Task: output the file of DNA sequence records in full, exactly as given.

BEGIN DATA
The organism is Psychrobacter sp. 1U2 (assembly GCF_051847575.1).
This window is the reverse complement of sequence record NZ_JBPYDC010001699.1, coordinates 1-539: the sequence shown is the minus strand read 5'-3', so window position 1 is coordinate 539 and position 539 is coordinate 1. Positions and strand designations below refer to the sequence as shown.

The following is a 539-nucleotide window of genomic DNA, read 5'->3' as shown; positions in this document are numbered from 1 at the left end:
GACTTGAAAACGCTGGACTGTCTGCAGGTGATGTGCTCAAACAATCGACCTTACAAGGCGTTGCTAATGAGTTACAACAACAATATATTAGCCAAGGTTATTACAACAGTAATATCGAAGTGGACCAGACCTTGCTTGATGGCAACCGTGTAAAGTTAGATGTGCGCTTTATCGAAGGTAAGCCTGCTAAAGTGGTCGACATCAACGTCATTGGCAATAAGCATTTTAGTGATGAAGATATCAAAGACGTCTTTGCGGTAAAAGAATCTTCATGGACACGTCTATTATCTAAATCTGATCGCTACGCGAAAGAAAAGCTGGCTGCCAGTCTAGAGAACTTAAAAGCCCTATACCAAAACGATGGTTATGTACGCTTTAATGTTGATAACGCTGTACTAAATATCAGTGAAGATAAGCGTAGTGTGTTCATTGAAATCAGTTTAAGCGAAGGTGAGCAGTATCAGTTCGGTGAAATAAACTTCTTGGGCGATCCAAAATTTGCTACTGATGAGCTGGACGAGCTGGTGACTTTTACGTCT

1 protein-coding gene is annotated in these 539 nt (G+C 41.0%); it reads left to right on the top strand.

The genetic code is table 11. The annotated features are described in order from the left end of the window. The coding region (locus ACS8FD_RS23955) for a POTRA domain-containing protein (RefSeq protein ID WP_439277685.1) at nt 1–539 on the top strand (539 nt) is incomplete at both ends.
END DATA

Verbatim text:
The organism is Psychrobacter sp. 1U2 (assembly GCF_051847575.1).
This window is the reverse complement of sequence record NZ_JBPYDC010001699.1, coordinates 1-539: the sequence shown is the minus strand read 5'-3', so window position 1 is coordinate 539 and position 539 is coordinate 1. Positions and strand designations below refer to the sequence as shown.

The following is a 539-nucleotide window of genomic DNA, read 5'->3' as shown; positions in this document are numbered from 1 at the left end:
GACTTGAAAACGCTGGACTGTCTGCAGGTGATGTGCTCAAACAATCGACCTTACAAGGCGTTGCTAATGAGTTACAACAACAATATATTAGCCAAGGTTATTACAACAGTAATATCGAAGTGGACCAGACCTTGCTTGATGGCAACCGTGTAAAGTTAGATGTGCGCTTTATCGAAGGTAAGCCTGCTAAAGTGGTCGACATCAACGTCATTGGCAATAAGCATTTTAGTGATGAAGATATCAAAGACGTCTTTGCGGTAAAAGAATCTTCATGGACACGTCTATTATCTAAATCTGATCGCTACGCGAAAGAAAAGCTGGCTGCCAGTCTAGAGAACTTAAAAGCCCTATACCAAAACGATGGTTATGTACGCTTTAATGTTGATAACGCTGTACTAAATATCAGTGAAGATAAGCGTAGTGTGTTCATTGAAATCAGTTTAAGCGAAGGTGAGCAGTATCAGTTCGGTGAAATAAACTTCTTGGGCGATCCAAAATTTGCTACTGATGAGCTGGACGAGCTGGTGACTTTTACGTCT

1 protein-coding gene is annotated in these 539 nt (G+C 41.0%); it reads left to right on the top strand.

The genetic code is table 11. The annotated features are described in order from the left end of the window. The coding region (locus ACS8FD_RS23955) for a POTRA domain-containing protein (RefSeq protein ID WP_439277685.1) at nt 1–539 on the top strand (539 nt) is incomplete at both ends.